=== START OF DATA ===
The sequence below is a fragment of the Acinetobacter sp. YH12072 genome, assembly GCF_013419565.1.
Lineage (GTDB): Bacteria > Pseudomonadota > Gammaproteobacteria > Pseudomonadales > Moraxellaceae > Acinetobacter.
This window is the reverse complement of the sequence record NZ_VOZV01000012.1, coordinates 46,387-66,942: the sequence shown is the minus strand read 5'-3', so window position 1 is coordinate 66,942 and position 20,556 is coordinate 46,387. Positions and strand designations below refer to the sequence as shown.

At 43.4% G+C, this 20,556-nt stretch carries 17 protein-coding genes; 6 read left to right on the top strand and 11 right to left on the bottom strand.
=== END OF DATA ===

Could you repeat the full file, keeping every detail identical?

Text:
The sequence below is a fragment of the Acinetobacter sp. YH12072 genome, assembly GCF_013419565.1.
Lineage (GTDB): Bacteria > Pseudomonadota > Gammaproteobacteria > Pseudomonadales > Moraxellaceae > Acinetobacter.
This window is the reverse complement of the sequence record NZ_VOZV01000012.1, coordinates 46,387-66,942: the sequence shown is the minus strand read 5'-3', so window position 1 is coordinate 66,942 and position 20,556 is coordinate 46,387. Positions and strand designations below refer to the sequence as shown.

At 43.4% G+C, this 20,556-nt stretch carries 17 protein-coding genes; 6 read left to right on the top strand and 11 right to left on the bottom strand.